United States Labor History
Evaluate the way the law shaped working life in America from the Revolution until the eve of the Civil War. Consider the constitution, court decisions and other aspects of the law you think are relevant.
When one considers the effect that the Industrial Revolutions of the 19th and early 20th century, the workers whose backs bore it are seldom reflected upon. It becomes ponderous whether the revolution was a boon or a malediction upon the working class and if they were truly aided by the great rise in standard of living that hallmarked this time. Those who would defend the period would cite pre-Industrialization scenarios, toiling under feudal lords with no future beyond death and an unmarked grave. An opponent of this idea, such as the renowned Karl Marx, would state, 'The modern bourgeois society that has sprouted from the ruins of feudal society has not done away with class antagonisms. It has but established new classes, new conditions of oppression, and new forms of struggle in place of the old ones.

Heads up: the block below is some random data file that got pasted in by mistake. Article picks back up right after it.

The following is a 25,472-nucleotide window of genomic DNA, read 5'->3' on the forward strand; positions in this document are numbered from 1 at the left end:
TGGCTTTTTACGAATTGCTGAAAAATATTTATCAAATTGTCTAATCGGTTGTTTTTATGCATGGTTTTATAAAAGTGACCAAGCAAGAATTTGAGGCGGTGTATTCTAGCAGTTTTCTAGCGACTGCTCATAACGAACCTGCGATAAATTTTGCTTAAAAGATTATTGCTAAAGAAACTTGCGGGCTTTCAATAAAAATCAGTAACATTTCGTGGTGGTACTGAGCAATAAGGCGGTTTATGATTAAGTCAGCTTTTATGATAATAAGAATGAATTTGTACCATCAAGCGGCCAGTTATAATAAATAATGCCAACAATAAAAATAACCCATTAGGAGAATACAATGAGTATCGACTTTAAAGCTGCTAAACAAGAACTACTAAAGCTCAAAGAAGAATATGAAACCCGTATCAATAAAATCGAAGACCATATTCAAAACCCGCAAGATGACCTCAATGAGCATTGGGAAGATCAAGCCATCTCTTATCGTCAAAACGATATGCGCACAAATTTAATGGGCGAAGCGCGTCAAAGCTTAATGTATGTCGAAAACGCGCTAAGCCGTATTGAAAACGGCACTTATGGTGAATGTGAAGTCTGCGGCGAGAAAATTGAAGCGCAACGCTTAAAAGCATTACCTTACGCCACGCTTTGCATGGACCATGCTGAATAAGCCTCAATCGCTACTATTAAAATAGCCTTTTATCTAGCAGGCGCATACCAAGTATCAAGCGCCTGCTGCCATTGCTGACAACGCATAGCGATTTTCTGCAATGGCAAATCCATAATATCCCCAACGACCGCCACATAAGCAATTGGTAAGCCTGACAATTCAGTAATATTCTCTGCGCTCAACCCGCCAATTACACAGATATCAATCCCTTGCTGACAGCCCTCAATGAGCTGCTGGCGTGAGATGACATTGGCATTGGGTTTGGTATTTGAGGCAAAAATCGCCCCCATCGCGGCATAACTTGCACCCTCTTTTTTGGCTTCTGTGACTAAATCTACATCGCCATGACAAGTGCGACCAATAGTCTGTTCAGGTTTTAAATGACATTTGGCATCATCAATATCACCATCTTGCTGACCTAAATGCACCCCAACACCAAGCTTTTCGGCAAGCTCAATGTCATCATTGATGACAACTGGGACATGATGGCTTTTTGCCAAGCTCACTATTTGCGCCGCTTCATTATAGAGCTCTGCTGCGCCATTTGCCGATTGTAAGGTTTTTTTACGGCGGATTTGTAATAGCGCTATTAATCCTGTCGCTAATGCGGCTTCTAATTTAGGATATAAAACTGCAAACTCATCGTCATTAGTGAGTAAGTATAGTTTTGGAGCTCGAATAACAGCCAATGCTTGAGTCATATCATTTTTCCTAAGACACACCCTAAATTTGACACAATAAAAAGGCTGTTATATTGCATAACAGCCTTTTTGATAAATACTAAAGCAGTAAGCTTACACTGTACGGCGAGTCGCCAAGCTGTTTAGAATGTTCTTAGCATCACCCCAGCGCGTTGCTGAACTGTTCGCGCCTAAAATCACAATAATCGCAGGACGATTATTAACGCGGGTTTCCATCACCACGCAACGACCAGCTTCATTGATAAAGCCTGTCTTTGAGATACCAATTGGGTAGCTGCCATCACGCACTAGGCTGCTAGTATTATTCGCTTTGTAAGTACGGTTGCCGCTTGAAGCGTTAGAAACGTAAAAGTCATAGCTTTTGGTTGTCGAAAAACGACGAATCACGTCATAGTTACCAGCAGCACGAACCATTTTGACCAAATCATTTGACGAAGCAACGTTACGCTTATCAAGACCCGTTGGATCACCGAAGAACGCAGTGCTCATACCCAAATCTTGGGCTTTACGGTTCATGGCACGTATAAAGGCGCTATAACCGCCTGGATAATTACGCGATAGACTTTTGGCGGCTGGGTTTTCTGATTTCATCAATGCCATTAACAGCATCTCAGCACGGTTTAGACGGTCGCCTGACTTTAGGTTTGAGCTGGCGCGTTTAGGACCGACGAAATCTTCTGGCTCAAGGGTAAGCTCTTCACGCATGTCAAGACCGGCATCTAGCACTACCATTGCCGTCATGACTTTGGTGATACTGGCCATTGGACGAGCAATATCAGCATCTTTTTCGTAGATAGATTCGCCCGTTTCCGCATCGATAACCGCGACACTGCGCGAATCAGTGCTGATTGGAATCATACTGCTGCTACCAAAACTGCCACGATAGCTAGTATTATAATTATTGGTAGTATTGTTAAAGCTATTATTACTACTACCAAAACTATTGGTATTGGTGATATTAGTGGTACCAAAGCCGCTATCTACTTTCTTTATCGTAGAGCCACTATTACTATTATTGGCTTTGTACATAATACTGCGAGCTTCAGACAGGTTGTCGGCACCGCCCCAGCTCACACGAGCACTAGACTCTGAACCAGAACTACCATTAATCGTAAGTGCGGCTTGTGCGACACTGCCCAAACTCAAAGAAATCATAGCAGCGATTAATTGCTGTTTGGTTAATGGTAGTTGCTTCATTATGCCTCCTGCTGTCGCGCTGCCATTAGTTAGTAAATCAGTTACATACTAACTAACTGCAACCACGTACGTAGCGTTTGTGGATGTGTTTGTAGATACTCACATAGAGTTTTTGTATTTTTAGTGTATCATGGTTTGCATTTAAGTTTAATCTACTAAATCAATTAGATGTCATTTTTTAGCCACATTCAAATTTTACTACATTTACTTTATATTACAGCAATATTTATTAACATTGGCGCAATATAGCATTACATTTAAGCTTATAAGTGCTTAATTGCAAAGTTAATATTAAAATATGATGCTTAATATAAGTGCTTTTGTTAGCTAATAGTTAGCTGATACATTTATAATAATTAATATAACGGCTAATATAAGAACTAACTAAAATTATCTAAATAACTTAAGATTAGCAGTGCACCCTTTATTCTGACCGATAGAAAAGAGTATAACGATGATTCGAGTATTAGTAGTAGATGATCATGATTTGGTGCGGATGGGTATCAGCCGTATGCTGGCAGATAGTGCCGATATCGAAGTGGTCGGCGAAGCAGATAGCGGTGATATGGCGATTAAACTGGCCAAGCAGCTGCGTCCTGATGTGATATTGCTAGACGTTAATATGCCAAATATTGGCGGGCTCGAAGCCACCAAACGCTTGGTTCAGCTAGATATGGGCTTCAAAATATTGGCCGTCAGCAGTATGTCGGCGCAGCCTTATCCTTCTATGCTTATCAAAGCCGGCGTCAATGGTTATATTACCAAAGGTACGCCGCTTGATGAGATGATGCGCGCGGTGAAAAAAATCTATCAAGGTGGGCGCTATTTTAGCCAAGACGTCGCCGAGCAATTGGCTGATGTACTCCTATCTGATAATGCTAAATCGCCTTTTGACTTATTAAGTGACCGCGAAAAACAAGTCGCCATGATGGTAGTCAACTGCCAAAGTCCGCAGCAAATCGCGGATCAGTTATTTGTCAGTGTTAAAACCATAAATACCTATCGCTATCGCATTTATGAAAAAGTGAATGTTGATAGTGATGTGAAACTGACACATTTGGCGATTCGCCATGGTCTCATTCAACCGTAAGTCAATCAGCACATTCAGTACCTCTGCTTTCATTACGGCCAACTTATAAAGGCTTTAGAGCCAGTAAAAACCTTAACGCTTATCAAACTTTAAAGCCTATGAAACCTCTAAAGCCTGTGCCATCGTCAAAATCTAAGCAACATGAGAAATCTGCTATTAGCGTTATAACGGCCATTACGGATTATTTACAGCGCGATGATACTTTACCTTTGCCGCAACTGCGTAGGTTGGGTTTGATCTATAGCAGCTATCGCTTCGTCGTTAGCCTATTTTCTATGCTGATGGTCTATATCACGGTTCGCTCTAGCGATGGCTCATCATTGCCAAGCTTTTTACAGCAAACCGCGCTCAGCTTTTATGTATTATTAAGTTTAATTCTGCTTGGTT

Though the great revolutions lead to many hardships for the working class, it can be said that they benefited from it equally. As historian Walter Wallbank noted in his Living World History, there was a significant improvement of the diet of the average worker. 'Meat was a rarity in the 18th century. By 1830 meat and potatoes were staples for the artisan and wheat took the place of coarser rye and oats. The cheaper goods that were one of the hallmarks of industrial revolution also served as a significant increase in the standard of living for the working class. Because textiles had dropped drastically in price, the average worker was able to afford them, which were "easily washable and thus more sanitary. Departing from morality, David Ricardo suggested his 'Iron Law' of wages. This thesis stipulated that improving the lifestyle of the average worker would harm them in the long run, as higher wages would lead to an increase in...
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